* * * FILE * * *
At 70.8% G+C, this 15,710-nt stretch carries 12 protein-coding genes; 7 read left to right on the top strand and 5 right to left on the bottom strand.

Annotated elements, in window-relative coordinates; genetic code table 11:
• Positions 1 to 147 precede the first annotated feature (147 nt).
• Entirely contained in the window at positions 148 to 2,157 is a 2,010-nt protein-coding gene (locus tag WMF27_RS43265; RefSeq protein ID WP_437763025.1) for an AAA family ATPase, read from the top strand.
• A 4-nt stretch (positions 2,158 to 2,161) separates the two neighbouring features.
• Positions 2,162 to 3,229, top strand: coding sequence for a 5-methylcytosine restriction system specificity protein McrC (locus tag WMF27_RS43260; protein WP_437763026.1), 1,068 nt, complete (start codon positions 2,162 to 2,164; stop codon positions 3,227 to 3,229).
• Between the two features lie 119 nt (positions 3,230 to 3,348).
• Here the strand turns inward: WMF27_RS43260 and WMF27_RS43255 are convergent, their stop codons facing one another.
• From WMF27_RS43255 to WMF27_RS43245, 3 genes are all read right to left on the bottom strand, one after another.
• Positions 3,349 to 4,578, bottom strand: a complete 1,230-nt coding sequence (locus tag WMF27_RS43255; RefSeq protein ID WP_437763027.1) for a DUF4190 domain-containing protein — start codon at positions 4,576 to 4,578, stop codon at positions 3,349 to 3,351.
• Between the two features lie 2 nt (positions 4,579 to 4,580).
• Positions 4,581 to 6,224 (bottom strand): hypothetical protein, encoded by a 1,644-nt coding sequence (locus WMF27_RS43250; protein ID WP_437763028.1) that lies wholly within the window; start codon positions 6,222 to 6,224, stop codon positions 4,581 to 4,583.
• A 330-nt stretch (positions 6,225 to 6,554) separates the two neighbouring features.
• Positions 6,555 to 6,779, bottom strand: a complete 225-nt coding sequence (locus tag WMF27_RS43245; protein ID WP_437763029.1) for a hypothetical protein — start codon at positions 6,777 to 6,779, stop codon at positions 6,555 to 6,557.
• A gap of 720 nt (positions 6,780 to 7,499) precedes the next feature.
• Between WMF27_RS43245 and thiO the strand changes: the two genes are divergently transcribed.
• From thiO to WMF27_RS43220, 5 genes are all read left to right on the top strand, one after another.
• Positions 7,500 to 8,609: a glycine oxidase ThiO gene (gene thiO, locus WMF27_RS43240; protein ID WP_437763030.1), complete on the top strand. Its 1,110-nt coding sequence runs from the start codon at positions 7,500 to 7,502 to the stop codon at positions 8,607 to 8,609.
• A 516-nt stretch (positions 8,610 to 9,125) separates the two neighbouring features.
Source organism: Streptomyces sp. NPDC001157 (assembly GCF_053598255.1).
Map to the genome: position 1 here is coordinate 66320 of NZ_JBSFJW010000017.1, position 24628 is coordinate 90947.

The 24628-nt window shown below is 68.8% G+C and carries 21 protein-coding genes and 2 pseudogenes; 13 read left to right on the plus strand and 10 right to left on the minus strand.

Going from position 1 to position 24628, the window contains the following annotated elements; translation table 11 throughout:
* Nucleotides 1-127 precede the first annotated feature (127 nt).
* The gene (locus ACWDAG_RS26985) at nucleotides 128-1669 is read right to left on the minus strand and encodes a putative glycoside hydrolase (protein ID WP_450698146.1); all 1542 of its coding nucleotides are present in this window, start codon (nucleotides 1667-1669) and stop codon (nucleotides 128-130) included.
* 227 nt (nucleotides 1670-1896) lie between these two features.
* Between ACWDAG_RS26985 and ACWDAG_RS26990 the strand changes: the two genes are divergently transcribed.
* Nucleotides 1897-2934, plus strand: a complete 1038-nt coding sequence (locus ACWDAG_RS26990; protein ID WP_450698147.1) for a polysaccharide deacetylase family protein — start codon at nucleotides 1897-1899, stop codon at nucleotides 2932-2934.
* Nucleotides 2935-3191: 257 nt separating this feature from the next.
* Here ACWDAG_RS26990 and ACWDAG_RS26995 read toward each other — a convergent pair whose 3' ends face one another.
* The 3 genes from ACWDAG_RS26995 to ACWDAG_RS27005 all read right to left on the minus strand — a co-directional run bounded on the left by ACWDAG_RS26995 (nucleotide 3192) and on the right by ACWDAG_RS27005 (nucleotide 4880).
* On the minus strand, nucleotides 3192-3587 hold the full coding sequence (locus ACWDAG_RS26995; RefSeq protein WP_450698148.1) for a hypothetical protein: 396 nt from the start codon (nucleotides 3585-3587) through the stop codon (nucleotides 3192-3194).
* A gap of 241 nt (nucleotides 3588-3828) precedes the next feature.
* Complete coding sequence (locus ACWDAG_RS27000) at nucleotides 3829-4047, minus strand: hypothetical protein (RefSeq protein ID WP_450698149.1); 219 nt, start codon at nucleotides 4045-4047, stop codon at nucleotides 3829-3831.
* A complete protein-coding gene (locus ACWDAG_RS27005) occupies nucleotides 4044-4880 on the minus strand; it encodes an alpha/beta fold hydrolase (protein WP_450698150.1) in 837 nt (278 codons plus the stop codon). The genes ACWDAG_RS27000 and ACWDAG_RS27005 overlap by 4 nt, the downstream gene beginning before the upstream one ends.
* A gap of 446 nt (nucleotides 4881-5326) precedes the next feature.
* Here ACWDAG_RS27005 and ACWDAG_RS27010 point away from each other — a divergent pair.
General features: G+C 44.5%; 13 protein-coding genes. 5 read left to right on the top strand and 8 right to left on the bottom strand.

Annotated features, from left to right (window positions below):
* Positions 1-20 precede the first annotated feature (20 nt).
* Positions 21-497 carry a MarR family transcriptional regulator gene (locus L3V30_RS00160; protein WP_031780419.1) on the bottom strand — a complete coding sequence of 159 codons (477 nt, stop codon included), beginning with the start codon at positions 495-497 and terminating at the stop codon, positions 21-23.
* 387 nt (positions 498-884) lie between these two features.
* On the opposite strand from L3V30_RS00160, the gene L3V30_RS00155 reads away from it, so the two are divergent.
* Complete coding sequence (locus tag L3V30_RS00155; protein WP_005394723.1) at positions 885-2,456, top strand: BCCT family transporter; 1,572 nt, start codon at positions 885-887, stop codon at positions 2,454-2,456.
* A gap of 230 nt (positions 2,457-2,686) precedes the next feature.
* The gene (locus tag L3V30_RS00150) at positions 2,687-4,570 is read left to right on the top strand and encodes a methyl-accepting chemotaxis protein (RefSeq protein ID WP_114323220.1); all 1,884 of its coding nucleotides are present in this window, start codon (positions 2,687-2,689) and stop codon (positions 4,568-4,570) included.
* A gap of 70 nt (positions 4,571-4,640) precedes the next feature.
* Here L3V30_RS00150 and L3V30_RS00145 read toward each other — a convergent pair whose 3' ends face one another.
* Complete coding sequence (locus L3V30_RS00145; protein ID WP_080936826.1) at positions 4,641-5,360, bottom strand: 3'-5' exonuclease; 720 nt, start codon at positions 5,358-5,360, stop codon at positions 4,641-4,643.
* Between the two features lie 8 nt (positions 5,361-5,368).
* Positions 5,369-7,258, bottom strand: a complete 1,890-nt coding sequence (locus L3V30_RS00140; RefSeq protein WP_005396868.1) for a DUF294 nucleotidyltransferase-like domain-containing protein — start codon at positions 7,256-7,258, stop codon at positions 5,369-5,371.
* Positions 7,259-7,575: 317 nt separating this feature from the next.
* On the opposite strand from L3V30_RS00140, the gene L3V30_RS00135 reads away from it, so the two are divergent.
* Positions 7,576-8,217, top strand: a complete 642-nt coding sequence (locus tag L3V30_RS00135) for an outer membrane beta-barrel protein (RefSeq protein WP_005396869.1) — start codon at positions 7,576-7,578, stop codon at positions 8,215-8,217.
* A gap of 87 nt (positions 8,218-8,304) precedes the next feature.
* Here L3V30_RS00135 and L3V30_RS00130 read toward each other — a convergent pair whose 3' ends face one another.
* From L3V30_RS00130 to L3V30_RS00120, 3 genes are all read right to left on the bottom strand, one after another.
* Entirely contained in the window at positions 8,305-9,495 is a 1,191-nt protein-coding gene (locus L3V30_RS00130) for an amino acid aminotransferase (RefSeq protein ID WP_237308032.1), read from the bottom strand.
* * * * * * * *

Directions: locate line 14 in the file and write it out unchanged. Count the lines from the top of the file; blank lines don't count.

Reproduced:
• Positions 6,555 to 6,779, bottom strand: a complete 225-nt coding sequence (locus tag WMF27_RS43245; protein ID WP_437763029.1) for a hypothetical protein — start codon at positions 6,777 to 6,779, stop codon at positions 6,555 to 6,557.